Lohri: The bonfire festival of Punjab

Lohri FestivalCelebrated with the full swing of happiness and revelry in the states of Northern India, especially Punjab, Haryana and Himachal Pradesh, Lohri is considered as the opening festival of every year celebrated on 13 January in India. Celebrated on winter solstice, just a day before of Makar Sankranti, Lohri is believed to be celebrated  on winter solstice, being the shortest day and the longest night of the year.

There are many origins of Lohri: all forming part of folklore. However, the main theme of Lohri is the belief that Lohri is the cultural celebration of the winter solstice. Lohri is meant to be celebrated on the shortest day of the year. A key feature of Lohri is the bonfire. Lighting of the fire has been common in winter solstice festivals throughout time and the world: it signifies the return of longer days. The bonfire is an ancient tradition, forming a key part of Lohri traditions.


In Punjab, wheat is the main winter crop, which is sown in October and harvested in March or April. In January, the fields come up with the promise of a golden harvest, and farmers celebrate Lohri during this rest period before the cutting and gathering of crops.

It holds a special significance to the folks of Punjab. They keep busy in making preparations for Lohri. They come out of their homes and celebrate the harvesting of the Rabi (winter) crops and give in to relaxing and enjoying the traditional folk songs and dances. A few days before the festival, the children tend to assemble woods and eatables like peanuts, nuts,  til (sesame) seeds, or sweets like jaggery, gajak, rewri, etc.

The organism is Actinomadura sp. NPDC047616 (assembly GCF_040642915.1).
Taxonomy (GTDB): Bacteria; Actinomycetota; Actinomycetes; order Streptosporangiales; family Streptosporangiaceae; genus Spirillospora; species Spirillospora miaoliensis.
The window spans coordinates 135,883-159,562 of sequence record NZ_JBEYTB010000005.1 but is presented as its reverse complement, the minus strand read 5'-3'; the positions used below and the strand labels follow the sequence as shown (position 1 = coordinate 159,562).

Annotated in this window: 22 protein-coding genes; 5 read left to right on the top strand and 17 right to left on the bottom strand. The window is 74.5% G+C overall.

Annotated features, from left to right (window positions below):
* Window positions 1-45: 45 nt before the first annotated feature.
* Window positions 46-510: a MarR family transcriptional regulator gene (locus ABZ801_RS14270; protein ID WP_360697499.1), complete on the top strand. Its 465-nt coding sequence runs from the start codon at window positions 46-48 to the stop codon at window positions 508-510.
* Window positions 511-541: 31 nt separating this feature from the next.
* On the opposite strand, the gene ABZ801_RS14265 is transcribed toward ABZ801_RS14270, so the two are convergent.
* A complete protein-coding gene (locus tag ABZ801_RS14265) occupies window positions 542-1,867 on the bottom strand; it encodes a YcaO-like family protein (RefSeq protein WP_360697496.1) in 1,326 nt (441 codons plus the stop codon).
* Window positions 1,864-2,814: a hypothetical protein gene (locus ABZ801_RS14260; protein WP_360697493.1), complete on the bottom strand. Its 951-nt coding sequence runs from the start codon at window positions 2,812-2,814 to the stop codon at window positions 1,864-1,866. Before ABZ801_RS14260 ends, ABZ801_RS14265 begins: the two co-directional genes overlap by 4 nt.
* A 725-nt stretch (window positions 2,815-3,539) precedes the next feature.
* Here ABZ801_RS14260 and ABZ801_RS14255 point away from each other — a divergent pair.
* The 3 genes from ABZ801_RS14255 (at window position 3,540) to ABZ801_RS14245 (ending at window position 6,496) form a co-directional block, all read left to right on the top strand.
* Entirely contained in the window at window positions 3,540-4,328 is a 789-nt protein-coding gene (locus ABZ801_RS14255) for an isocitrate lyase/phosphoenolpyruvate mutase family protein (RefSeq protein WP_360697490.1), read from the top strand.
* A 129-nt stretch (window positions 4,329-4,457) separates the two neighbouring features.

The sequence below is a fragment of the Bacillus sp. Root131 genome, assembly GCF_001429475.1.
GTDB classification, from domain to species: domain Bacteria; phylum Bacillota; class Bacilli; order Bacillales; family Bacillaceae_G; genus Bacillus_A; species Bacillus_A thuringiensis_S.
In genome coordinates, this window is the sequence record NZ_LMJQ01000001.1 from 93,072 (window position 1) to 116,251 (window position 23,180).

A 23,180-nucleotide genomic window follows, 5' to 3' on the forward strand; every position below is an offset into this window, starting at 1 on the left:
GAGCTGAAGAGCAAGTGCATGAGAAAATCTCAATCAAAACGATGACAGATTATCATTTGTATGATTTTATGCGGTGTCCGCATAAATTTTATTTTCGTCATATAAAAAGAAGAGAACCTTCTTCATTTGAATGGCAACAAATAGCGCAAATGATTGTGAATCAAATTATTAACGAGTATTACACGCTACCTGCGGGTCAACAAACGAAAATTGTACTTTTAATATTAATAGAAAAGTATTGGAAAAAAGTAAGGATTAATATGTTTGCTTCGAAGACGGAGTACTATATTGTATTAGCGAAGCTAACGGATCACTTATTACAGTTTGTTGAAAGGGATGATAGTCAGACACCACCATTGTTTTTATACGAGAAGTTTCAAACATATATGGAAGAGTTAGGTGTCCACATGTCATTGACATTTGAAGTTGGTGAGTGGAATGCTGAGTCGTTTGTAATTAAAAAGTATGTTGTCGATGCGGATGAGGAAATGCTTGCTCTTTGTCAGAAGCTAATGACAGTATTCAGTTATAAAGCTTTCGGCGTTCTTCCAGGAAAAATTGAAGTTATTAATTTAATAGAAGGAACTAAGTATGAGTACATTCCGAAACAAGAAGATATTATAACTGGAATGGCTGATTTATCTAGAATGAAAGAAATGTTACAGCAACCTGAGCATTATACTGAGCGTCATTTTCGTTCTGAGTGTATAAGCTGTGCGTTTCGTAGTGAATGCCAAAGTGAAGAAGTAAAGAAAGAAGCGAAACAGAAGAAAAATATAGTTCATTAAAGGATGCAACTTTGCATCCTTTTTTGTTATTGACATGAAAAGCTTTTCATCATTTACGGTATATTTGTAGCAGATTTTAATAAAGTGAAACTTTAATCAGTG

Famous dance of PunjabIt is considered that a Punbaji dacoit named Dulla Bhatti who used to rob the rich to help the poor had once helped two miserable village girls “Sundari” and “Mundari” by getting them married off like his own daughters. In the trouble moment, he helped the girls by convincing  the grooms and their families to marry the girls in a forest and presented them sugar in form of ritual.

Song & Dance

Bhangra dance by men begins after the offering to the bonfire. Dancing continues till late night with new groups joining in amid the beat of drums. Traditionally, women do not join Bhangra. They hold a separate bonfire in their courtyard orbiting it with the graceful gidda dance.

A Celebration of Fertility

Lohri brings fertility and the joy of life, and in the event of the birth of a male child or a marriage in the family, it assumes a larger significance wherein the host family arranges for a feast and merry-making with the traditional bhangra dance along with rhythm instruments, like the dhol and the gidda. The first Lohri of a new bride or a newborn baby is considered extremely important.

Thanksgiving & Get-together!

Nowadays, Lohri brings in an opportunity for people in the community to take a break from their busy schedule and get together to share each other’s company. In other parts of India, Lohri almost coincides with the festivals of Pongal, Makar Sankranti, and Uttarayan all of which communicate the same message of oneness and celebrates the spirit of brotherhood, while thanking the Almighty for a bountiful life on earth.


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